procedure governing a motion for discretionary review is
specified in RAP 13.5(a) and (c). RAP 13.5A(c). RAP 13.5(a)
A party seeking review by the Supreme Court of an
interlocutory decision of the Court of Appeals must file a
motion for discretionary review in the Supreme Court and a
copy in the Court of Appeals within 30 days after the
decision is filed.
obviously, the emphasized phrase provides a period of 30 days
in which to file a motion for review and a date from which to
begin counting "the decision." But, the rule's
language alone does not define what type of
"decision" begins the filing deadline. Because this
term is not defined within RAP 13.5(a), we look to the
context, related rules, and rule-making scheme as a whole to
determine its meaning. State v. Stump, 185 Wn.2d
454, 460, 374 P.3d 89 (2016) (citing State v.
Conover, 183 Wn.2d 706, 711, 355 P.3d 1093 (2015)).
Fero would direct us to RAP 13.5A for guidance. This rule
governs motions for discretionary review of decisions
dismissing or deciding personal restraint petitions. RAP
13.5A(a)(1). Thus, because this rule is triggered when a
party files for review of a decision deciding a personal
restraint petition as the State did here, the undefined
"decision" of RAP 13.5(a) must relate to the
original January 5 Court of Appeals opinion.
argument would be persuasive if our analysis ended here.
However, just as we look to the related provision RAP 13.5A
in order to decipher and carry out the drafter's intent,
we must also consult the rules in their entirety.
Stump, 185 Wn.2d at 460 (citing Dep 't of
Ecology v. Campbell & Gwinn, LLC, 146 Wn.2d 1, 9, 43
P.3d 4 (2002)). In doing so, RAP 1.2(a) is of critical
importance. This rule governs our interpretation of the Rules
of Appellate Procedure and explains:
These rules will be liberally interpreted to promote justice
and facilitate the decision of cases on the merits. Cases and
issues will not be determined on the basis of compliance or
noncompliance with these rules except in compelling
circumstances where justice demands.
RAP 1.2(c) provides that "[t]he appellate court may
waive or alter the provisions of any of these rules in order
to serve the ends of justice, subject to the restrictions in
rule 18.8(b) and (c)." In light of RAP 1.2(a)'s
directive to construe our rules "liberally" and not
to dismiss a case solely on the basis of
"noncompliance" with these rules, Fero's
reading of RAP 13.5(a)'s "decision" is
unnecessarily rigid. Concluding that the January 5 decision
begins the 30-day filing deadline would not "facilitate
the decision of cases on the merits" as this case would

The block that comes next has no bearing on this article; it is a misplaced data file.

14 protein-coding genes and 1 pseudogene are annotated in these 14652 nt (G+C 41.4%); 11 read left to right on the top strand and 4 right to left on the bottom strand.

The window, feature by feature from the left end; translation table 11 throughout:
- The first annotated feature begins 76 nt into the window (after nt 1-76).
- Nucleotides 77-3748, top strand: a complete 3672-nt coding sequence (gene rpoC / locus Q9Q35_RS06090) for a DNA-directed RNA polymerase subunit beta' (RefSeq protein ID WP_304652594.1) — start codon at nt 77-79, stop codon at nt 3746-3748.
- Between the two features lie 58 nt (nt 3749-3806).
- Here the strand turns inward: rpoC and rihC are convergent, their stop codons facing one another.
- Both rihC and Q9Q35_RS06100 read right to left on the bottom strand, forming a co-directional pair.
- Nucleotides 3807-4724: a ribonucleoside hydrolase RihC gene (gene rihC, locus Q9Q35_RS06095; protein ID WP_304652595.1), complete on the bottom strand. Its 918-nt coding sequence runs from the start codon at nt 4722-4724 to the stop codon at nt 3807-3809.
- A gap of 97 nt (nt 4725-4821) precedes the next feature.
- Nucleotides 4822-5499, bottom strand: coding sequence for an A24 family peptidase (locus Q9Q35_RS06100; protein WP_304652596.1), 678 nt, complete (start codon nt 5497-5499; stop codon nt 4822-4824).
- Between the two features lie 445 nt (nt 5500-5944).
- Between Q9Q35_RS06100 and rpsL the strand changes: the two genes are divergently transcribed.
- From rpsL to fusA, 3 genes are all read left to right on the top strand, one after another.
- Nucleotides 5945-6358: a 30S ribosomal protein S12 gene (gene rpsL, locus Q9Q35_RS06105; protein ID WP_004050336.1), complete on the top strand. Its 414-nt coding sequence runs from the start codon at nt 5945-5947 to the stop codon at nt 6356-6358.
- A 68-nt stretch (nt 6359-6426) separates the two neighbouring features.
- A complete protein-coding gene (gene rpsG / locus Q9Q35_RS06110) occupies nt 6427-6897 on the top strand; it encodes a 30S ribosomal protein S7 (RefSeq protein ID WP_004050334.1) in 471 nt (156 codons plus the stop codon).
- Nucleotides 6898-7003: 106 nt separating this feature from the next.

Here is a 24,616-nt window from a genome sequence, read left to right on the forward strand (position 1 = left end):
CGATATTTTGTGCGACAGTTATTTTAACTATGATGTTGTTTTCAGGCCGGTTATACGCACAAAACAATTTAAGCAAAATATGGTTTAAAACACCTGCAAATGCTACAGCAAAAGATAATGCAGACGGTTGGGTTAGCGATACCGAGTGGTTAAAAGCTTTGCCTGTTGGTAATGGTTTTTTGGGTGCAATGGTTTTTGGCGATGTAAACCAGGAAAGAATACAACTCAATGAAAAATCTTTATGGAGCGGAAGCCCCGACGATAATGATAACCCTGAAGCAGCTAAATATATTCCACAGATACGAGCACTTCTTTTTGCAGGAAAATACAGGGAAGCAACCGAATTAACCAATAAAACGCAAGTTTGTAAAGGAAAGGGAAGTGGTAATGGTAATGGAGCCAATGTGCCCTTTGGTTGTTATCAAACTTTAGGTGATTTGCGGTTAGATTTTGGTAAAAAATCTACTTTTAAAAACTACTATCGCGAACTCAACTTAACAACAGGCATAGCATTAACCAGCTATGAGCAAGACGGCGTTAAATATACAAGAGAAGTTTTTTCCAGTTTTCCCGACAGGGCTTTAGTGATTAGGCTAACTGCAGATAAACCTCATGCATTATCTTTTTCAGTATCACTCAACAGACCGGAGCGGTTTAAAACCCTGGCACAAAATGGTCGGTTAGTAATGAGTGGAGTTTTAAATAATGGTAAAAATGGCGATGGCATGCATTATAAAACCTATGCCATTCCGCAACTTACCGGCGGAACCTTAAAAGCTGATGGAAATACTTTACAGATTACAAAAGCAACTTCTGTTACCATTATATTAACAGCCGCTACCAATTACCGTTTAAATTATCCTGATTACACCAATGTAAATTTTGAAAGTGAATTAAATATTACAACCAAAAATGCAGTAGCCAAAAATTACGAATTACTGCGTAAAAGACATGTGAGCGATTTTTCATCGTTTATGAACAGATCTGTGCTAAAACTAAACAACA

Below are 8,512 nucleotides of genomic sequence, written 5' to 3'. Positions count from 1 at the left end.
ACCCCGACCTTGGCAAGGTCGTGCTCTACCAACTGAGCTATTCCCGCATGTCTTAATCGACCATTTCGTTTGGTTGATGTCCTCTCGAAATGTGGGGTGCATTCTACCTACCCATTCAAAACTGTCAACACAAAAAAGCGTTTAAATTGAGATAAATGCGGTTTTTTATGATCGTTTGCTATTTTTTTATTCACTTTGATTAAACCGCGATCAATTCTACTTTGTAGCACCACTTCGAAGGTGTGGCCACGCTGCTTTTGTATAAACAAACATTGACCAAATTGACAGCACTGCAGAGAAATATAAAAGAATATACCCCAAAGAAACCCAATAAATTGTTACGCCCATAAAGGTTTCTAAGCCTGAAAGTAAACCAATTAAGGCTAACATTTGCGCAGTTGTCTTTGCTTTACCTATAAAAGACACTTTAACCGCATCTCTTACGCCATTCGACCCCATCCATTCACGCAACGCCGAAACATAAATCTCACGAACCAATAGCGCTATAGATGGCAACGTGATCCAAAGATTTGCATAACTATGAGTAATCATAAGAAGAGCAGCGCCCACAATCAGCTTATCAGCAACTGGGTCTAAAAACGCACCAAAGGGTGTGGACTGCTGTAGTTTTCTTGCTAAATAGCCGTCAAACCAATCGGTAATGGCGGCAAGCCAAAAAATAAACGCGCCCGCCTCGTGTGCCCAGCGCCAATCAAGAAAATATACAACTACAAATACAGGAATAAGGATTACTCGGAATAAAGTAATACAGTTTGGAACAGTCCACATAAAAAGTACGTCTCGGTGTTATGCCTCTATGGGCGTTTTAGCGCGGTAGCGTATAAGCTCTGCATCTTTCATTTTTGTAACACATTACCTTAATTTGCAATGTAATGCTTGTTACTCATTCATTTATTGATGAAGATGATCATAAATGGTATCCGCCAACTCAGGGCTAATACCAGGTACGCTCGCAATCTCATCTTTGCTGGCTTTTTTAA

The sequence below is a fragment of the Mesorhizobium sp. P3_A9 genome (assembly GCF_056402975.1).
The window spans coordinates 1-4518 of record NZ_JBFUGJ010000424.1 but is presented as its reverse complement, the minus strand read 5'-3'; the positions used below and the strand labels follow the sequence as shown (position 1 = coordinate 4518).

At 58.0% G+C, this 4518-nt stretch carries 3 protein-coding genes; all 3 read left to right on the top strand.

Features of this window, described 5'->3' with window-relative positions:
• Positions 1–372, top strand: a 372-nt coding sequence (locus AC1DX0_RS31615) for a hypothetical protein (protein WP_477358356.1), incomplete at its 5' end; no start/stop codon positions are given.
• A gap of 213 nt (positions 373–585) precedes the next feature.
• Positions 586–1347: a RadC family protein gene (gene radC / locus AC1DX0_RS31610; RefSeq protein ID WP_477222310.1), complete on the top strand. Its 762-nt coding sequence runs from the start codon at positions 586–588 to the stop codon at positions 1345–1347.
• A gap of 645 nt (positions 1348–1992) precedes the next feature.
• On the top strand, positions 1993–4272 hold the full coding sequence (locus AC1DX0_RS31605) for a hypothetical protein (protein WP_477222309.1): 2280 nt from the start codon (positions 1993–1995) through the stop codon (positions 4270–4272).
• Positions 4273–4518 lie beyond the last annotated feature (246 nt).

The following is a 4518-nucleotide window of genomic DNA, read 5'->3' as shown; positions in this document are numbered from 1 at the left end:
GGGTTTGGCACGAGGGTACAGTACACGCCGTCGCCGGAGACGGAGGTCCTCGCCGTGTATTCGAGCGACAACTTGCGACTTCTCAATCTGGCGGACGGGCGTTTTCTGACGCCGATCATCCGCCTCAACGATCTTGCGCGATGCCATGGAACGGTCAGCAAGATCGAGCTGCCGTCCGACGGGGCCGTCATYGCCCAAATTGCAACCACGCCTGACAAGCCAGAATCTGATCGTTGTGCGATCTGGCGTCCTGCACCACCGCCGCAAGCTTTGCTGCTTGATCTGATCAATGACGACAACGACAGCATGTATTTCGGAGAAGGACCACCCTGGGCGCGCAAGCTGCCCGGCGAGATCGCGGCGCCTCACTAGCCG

be dismissed without regard for the significant underlying
issues ably argued by both Fero and the State. Such a summary
dismissal would not be in keeping with RAP 1.2(a).
as the State points out, Fero's interpretation of RAP
13.5(a) would require a party to file a motion for
discretionary review very likely before the Court of Appeals
issued its decision on reconsideration. Pet'r's Reply
to Answer at 4. Not only would Fero's case be pending in
two courts at once, had the Court of Appeals granted the
motion for reconsideration, the State may not have sought
further review. Requiring multiple motions in multiple courts
before an opinion that may decide the case is issued is
inefficient for those seeking appellate review, as well as
for the court. To construe RAP 13.5(a) in this way is
unnecessary and risks signaling to parties that form matters
more than substance.
we conclude that the "decision" initiating the
30-day filing period under RAP 13.5(a) is the order on
reconsideration. Here, the Court of Appeals denied
reconsideration on March 3, 2016 and the State filed for
review with this court less than 30 days later on April 1,
2016. The State complied with RAP 13.5(a), and its motion for
discretionary review was timely.
Newly Discovered Scientific Evidence
contends that the scientific community's advancements in
understanding shaken baby syndrome constitute newly
discovered evidence that undermines the State's theory of
the case and entitles her to a new trial. The State contends
this evidence is not newly discovered because it would not
probably change the result at trial. We agree with the State
and dismiss the petition.
Standard of Review
challenges her postrelease restrictions through a personal
restraint petition. As this court has noted, personal
restraint petitions are the modern version of the writs of
old, most notably the "Great Writ" of habeas
corpus. In re Pers. Restraint of Coats, 173 Wn.2d
123, 128, 267 P.3d 324 (2011); Toliver v. Olsen, 109
Wn.2d 607, 608, 746 P.2d 809 (1987). Our review of these
petitions is constrained, and relief gained through
collateral challenges is "extraordinary." In re
Coats, 173 Wn.2d at 132 (citing In re Pers.
Restraint of Cook, 114 Wn.2d 802, 810-12, 792 P.2d 506
(1990)). A personal restraint petition, like its ancestor the
Great Writ, is not granted "as a matter of course."
See In re Frederick, 149 U.S. 70, 75, 13 S.Ct. 793,
37 L.Ed. 653 (1893). The bar facing a petitioner is high, and
overcoming it is necessary before this court will disturb a
settled judgment. In re Coats, 173 Wn.2d at 132.
right to collateral review by a personal restraint petition
requires the petitioner to make a heightened showing of
prejudice. In re Cook, 114 Wn.2d at 810 (citing
In re Pers. Restraint of Haverty, 101 Wn.2d 498,